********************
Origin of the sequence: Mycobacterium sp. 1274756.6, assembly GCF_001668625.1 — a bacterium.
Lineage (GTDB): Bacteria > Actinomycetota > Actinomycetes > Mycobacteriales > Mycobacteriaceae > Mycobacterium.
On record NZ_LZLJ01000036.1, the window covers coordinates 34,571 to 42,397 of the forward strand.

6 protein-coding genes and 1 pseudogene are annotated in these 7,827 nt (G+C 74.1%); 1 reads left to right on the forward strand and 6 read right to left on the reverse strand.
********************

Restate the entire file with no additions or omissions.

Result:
Origin of the sequence: Mycobacterium sp. 1274756.6, assembly GCF_001668625.1 — a bacterium.
Lineage (GTDB): Bacteria > Actinomycetota > Actinomycetes > Mycobacteriales > Mycobacteriaceae > Mycobacterium.
On record NZ_LZLJ01000036.1, the window covers coordinates 34,571 to 42,397 of the forward strand.

6 protein-coding genes and 1 pseudogene are annotated in these 7,827 nt (G+C 74.1%); 1 reads left to right on the forward strand and 6 read right to left on the reverse strand.